Regional Ocean Assessment Now Online

The Regional Ocean Assessment (ROA), an interactive report summarizing the region's ocean ecosystem and the many ways people interact with the Mid-Atlantic Ocean, is now available online at roa.midatlanticocean.org. In addition, information from the Marine Life Data and Analysis Team (MDAT) and Human Use Data Synthesis (HUDS) projects is currently being incorporated into the Portal as new map layers.

Like an electronic encyclopedia of the Mid-Atlantic Ocean, the ROA website contains a collection of entries that present narrative overviews of important scientific trends and facts pertaining to the region’s ecosystem, uses and economy. Users browsing the site can skip between topics ranging from how climate change is projected to impact Mid-Atlantic water temperatures and ocean chemistry to what the Panama Canal’s expansion will mean to the region’s ports. ROA entries include useful links to scientific reports and websites where users can explore the subjects in further depth.

The ROA site’s attractive design, engaging graphics and reader friendly approach make it suitable for both professional users and the general public. It is also compatible with mobile devices.

The Portal was instrumental in the creation of the ROA. The ROA site contains maps, links to pages and videos found on the Portal, and references the site in numerous sections.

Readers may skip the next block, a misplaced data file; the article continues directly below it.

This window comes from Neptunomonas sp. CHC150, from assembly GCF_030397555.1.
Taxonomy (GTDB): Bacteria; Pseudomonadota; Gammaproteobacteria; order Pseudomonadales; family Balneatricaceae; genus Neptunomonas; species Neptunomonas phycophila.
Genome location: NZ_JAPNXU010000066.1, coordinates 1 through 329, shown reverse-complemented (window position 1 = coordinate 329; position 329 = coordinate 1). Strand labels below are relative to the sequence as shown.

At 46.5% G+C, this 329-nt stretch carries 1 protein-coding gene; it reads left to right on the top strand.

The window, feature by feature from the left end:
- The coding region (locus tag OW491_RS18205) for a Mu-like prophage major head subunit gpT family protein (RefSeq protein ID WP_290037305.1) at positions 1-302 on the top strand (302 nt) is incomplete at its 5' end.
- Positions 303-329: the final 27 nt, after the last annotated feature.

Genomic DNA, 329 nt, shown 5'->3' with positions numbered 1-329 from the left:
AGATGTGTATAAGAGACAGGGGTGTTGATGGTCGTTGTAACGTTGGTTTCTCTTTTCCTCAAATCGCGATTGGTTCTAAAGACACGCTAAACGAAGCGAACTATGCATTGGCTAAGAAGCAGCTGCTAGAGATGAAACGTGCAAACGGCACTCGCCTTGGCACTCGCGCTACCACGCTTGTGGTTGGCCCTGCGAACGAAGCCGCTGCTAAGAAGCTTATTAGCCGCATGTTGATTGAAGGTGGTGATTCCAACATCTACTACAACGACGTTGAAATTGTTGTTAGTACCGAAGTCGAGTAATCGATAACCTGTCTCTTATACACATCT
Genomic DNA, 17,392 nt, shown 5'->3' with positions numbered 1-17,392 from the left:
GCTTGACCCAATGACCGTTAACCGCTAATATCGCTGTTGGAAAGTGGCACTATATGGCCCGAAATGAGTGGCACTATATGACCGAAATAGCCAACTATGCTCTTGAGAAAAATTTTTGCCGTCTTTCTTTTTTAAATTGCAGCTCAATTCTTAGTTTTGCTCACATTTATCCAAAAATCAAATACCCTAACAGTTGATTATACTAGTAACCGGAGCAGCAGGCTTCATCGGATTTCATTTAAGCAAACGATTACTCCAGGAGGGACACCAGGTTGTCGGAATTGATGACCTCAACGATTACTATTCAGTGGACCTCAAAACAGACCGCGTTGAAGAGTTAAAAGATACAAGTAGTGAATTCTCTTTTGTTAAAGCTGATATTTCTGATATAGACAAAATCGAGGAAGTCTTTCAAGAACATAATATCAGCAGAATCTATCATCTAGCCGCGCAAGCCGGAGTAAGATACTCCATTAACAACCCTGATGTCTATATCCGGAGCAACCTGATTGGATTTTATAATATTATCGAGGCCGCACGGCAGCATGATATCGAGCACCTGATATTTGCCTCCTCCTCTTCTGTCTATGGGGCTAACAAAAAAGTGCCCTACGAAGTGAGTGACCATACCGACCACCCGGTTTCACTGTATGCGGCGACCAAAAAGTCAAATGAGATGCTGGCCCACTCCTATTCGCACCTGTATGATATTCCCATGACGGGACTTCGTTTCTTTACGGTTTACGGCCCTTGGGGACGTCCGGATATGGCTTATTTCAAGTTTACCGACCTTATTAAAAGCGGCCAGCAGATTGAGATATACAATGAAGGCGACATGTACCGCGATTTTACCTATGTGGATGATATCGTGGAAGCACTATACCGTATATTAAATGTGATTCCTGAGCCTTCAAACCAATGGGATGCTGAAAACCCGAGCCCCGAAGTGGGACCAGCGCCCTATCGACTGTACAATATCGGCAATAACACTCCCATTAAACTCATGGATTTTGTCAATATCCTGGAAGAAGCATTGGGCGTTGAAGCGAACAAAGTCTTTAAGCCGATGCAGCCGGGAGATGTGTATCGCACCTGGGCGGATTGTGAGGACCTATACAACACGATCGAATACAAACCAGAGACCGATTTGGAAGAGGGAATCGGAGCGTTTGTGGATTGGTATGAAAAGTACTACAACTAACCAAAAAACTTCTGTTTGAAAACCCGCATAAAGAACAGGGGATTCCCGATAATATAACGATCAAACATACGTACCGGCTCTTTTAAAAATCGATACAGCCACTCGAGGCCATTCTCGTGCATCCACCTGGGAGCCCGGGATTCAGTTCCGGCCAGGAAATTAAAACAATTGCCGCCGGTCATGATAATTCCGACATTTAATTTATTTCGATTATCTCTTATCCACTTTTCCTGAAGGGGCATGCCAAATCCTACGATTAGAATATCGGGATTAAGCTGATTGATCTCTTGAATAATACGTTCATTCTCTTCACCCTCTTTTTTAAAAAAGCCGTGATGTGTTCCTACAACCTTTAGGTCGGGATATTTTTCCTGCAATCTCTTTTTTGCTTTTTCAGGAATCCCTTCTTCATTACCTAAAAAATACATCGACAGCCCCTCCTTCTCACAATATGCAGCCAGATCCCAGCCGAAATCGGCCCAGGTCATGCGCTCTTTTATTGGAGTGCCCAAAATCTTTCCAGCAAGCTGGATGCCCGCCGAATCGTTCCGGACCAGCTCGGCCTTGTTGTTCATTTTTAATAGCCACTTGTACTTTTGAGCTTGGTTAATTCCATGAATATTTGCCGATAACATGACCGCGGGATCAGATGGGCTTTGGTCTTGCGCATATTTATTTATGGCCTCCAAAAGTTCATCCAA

At a Jan. 29 forum hosted by the Mid-Atlantic Regional Council on the Ocean (MARCO), experts provided updates on the ROA, MDAT and HUDS, all of which will help inform an Ocean Action Plan being drafted for the region in 2016.

ROA presentation from Jan. 29 MARCO forum

Update: HUDS & MDAT Projects

The MDAT marine life data is undergoing the final stages of review and should be complete in March, according to project lead Patrick Halpin of the Duke University Marine Geospatial Ecology Lab. Once the review is concluded, the Portal Team will use the MDAT data to produce new gridded maps showing the ecological richness and abundance of species in sites throughout the region. Halpin described the process of gathering the information for these layers as “one of the largest aggregations of marine data taking place in the world.”

Patrick Halpin discusses MDAT research at Jan. 29 MARCO forum

The HUDS project recently concluded with the creation of 10 new Portal layers that summarize the full range of human activities that take place at given points on the map. Project lead Melanie Schroeder Gearon of the consulting firm RPS ASA noted that when a Portal user selects multiple data layers, the system sometimes produces a murky map that is difficult to interpret. Further complicating matters, she said, are the many different ways that data can be represented, from polygons to colored dots to jagged lines.

The HUDS layers consolidated all of the activities related to broad themes such as recreation, security and fishing into single, easy to understand maps. These layers can now be accessed in Marine Planner by clicking on the Data tab and clicking on Human Use Data Synthesis.

Melanie Schroeder Gearon discusses the HUDS project at Jan. 29 MARCO forum

Learn More at Webinars

Want to learn more about the ROA, MDAT and HUDS? Join us for a special series of webinars this spring with experts who helped produce them.

  • The ROA & the Portal: March 8 with Peter Taylor, Waterview Consulting, Emily Schumchenia, E&C Enviroscape -- Click here to watch recording
  • The Marine Life Data and Analysis Team (MDAT) Project: April 5 at 11 a.m., with Patrick Halpin, Duke University Marine Geospatial Ecology Lab
  • The HUDS Project & the Portal: May 3 at 1 p.m., with Melanie Schroeder Gearon, RPS ASA

Check the Calendar page for further details.

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